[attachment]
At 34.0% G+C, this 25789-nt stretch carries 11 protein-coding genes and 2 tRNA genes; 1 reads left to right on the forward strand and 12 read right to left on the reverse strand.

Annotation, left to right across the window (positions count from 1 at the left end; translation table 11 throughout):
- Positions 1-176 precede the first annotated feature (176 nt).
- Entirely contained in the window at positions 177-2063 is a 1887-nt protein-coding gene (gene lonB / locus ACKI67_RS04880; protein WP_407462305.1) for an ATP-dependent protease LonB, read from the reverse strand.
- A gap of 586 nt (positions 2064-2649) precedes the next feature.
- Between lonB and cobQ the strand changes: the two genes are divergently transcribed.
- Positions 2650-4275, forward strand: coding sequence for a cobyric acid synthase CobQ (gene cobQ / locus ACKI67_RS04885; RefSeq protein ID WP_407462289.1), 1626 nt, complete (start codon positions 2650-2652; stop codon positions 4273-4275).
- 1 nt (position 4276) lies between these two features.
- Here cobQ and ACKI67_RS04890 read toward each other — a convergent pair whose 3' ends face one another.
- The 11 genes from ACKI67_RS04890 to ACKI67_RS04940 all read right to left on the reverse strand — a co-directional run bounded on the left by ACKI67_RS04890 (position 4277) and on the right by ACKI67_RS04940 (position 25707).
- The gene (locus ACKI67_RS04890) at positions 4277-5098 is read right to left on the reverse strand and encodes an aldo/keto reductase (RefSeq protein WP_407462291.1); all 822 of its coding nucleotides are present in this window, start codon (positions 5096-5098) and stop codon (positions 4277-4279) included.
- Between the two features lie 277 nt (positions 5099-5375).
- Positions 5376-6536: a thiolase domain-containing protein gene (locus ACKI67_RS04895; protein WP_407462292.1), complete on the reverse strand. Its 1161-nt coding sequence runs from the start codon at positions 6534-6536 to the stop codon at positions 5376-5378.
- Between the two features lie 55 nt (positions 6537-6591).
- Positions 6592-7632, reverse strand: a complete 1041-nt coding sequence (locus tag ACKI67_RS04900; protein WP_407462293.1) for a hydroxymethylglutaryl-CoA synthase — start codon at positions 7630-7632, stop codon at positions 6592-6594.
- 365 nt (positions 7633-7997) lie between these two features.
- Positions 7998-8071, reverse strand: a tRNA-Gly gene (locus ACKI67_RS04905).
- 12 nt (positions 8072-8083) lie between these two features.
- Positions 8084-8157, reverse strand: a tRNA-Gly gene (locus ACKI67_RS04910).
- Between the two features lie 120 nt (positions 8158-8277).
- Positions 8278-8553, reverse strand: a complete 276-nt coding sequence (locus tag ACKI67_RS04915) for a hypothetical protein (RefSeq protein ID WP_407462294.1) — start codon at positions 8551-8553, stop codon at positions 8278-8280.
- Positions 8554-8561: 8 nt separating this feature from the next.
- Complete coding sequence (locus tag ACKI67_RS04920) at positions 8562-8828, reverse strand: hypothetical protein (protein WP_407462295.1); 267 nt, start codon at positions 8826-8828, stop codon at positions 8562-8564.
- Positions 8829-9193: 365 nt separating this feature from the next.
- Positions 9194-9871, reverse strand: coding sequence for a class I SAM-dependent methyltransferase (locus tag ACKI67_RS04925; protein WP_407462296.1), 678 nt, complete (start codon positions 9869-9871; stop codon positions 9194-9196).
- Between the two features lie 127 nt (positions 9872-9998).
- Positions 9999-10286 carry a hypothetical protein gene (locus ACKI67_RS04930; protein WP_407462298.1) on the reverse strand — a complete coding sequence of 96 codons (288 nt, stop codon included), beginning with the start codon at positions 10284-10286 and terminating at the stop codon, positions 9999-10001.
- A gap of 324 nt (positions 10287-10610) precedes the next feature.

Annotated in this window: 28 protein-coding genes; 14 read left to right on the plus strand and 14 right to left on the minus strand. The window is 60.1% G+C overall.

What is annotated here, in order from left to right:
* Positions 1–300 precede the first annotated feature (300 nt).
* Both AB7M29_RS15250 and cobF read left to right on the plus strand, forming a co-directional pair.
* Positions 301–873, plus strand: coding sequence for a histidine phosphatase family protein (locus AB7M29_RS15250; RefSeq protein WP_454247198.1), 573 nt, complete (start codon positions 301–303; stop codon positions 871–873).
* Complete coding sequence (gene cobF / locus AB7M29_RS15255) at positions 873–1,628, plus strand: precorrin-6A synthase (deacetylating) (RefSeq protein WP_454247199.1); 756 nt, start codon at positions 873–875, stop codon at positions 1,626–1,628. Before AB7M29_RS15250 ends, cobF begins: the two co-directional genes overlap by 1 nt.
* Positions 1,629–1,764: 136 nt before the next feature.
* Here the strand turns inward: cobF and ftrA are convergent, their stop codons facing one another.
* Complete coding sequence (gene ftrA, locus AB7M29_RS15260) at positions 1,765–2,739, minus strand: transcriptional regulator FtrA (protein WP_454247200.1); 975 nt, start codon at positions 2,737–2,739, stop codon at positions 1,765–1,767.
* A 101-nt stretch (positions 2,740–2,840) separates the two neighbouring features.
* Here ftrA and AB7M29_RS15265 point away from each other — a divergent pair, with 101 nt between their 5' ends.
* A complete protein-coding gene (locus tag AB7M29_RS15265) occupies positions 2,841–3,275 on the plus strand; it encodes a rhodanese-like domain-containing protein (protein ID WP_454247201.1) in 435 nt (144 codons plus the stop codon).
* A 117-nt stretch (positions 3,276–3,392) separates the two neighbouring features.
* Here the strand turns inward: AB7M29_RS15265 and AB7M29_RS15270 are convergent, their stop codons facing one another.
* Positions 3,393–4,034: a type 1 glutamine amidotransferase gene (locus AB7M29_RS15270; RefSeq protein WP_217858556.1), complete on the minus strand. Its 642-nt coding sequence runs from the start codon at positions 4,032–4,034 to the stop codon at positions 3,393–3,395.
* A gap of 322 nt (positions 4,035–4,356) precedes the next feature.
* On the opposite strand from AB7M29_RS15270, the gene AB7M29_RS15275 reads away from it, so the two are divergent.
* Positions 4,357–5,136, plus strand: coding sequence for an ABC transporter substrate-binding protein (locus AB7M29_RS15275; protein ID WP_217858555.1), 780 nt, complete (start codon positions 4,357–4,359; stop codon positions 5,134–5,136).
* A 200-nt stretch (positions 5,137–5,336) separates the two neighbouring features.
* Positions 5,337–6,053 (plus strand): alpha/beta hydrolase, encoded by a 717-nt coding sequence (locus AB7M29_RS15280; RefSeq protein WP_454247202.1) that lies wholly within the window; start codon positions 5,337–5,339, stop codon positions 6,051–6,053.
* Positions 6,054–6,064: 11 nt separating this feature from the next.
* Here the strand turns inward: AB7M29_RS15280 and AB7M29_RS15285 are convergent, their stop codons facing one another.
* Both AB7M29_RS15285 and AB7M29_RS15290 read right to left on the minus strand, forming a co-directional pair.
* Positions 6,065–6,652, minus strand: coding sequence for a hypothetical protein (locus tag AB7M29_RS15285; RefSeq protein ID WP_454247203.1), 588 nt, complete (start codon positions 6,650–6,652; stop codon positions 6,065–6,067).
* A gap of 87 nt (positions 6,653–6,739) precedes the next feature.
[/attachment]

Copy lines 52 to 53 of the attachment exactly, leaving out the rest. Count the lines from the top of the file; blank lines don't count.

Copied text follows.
* Positions 6,065–6,652, minus strand: coding sequence for a hypothetical protein (locus tag AB7M29_RS15285; RefSeq protein ID WP_454247203.1), 588 nt, complete (start codon positions 6,650–6,652; stop codon positions 6,065–6,067).
* A gap of 87 nt (positions 6,653–6,739) precedes the next feature.